Part 2: Incorporating Team CS (TCS) for Nurses: Stress Reduction and Ongoing Learning
Action Step 1: Increase the Nursing Workforce’s Awareness of TCS
The ward’s managerial team will appoint two nursing educators to bear responsibility for this step’s implementation. Using media tools, the educators will prepare a document outlining the TCS approach. Within the project’s frame, weekly 1-hour TCS sessions for the ward’s nursing workforce will be delivered by a trained mental health nurse and a nurse supervisor. Each group session will consist of a general discussion of the staff’s experiences during the week, including time devoted to clinical issues, the emotional stress of addressing patients’ needs, and collective problem-solving. By February 20, 2022, the responsible educators will disseminate a 1-page document explaining the TCS strategy among the nursing staff.
Action Step 2: Plan and Conduct Weekly TCS Sessions
Within the frame of this step, the educators responsible for the previous step will organize and schedule TCS sessions for the nursing staff. The required efforts are appointing a CS-trained mental health nurse and a qualified nurse supervisor to conduct TCS meetings and scheduling weekly meetings during shift changeovers to avoid disruptions to clinical processes. The responsible party will also prepare the staff meeting room for sessions, including providing a whiteboard, paper, and writing supplies. The first session will take place on February 28.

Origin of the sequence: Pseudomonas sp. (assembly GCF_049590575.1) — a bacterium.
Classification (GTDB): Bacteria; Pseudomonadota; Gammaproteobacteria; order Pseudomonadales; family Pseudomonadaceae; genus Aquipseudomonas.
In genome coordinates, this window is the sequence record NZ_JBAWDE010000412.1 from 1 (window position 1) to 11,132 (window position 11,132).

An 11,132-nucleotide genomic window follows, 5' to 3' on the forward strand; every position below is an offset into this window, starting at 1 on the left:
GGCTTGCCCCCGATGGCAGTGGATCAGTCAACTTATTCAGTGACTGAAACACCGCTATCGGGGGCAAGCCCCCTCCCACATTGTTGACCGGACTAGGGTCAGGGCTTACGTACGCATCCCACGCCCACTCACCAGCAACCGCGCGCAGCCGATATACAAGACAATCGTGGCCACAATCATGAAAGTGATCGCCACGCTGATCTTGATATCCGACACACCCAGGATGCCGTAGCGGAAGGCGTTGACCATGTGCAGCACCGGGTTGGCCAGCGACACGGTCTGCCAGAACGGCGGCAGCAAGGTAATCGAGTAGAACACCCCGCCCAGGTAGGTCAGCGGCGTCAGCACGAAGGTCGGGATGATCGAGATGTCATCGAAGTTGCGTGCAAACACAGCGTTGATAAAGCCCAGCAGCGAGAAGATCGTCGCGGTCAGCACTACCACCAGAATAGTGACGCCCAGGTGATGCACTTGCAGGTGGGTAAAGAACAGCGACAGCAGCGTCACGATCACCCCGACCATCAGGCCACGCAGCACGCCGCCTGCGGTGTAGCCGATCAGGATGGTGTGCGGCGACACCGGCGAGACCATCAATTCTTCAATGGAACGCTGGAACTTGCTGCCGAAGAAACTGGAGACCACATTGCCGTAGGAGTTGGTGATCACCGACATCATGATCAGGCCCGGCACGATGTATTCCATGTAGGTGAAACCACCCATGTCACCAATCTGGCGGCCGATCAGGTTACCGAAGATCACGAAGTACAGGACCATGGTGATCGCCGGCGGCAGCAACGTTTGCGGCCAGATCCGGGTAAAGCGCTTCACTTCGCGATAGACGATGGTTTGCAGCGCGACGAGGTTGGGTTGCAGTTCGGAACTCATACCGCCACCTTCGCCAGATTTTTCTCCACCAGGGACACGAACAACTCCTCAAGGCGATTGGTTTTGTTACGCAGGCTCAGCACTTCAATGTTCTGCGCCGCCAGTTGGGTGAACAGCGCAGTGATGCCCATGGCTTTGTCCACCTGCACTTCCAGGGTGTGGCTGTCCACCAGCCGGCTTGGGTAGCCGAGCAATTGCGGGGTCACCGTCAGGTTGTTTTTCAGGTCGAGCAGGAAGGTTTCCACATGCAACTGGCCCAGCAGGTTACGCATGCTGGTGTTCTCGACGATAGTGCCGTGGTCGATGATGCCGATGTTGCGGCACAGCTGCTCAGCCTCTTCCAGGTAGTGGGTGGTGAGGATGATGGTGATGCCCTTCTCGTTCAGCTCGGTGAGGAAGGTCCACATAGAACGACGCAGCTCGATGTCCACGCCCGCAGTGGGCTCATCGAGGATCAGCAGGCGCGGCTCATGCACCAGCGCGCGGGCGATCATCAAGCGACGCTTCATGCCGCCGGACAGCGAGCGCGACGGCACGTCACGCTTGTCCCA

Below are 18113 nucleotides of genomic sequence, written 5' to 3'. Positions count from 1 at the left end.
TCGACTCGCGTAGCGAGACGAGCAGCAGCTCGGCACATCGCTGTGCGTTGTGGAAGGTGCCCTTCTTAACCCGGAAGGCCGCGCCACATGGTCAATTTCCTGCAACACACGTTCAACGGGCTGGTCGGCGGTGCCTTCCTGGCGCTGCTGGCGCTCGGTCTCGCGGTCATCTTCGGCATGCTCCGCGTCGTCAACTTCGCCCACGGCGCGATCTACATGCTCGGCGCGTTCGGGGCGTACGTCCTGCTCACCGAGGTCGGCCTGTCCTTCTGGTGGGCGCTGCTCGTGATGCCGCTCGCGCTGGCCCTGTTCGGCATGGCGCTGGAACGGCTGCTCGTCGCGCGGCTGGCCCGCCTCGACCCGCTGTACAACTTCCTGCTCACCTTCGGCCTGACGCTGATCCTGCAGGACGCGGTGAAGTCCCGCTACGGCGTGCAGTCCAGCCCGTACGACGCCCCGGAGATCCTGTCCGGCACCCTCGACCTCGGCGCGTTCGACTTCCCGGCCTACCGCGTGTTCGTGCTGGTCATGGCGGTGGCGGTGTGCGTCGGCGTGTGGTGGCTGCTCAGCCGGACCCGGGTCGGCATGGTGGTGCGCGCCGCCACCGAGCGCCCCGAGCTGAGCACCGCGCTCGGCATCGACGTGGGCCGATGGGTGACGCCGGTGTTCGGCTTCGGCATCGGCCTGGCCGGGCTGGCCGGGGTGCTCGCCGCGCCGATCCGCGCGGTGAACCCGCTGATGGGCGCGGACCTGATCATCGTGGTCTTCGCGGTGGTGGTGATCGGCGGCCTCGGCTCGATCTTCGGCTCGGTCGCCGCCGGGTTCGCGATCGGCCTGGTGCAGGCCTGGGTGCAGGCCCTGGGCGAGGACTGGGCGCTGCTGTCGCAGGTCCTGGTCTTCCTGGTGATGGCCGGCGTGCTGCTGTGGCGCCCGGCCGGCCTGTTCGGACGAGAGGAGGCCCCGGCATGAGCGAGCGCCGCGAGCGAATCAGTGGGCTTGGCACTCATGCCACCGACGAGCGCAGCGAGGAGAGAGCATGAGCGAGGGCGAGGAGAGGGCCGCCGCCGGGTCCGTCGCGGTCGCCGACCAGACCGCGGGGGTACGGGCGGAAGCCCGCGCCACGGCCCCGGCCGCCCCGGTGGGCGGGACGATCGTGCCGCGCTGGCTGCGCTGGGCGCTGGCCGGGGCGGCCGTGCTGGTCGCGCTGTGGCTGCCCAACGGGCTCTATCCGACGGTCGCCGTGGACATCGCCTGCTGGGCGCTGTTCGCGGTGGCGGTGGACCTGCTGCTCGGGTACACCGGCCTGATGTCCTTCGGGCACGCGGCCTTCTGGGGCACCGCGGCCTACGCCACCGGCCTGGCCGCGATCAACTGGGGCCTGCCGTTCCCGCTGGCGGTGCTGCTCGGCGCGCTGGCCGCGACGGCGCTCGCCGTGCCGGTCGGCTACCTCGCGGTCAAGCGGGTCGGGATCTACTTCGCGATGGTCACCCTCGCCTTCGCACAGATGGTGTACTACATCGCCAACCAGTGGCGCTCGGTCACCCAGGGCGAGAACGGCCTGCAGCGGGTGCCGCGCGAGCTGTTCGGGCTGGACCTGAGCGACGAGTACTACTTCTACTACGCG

Action Step 3: Assess Staff Members’ Perspectives on the TCS Approach
After eight weekly TCS sessions, the responsible nurse educators will survey the participating nurses anonymously to clarify the need for changes to the process and make an informed decision regarding these sessions’ frequency. For this step, the educators will produce a 10-question survey that should measure sessions’ quality as perceived by supervisees and overall satisfaction with the received guidance and the produced schedule. The links to the survey will be e-mailed to the nursing staff by April 28, 2022; the analysis will be finished by May 10, 2022.
as little as 3 hours
The proposed plan will support Hospital X’s medical ward in propelling its approaches to CS to the next level by improving supervisors’ preparedness for offering ongoing support in an effective manner and incorporating team-based strategies. If implemented responsibly and without delays, the plan is anticipated to promote tangible improvements by May. Nevertheless, issues related to responsibility distribution, process planning, and efforts’ coordination can give rise to barriers to the plan’s timely completion, so extra control from the executive management will be beneficial during all stages.
King, C., Edlington, T., & Williams, B. (2020). The “ideal” clinical supervision environment in nursing and allied health. Journal of Multidisciplinary Healthcare, 13, 187-196. Web.
Lockwood, W. (2021). Clinical supervision: Managing relationships, conflict, and resistance to change. Web.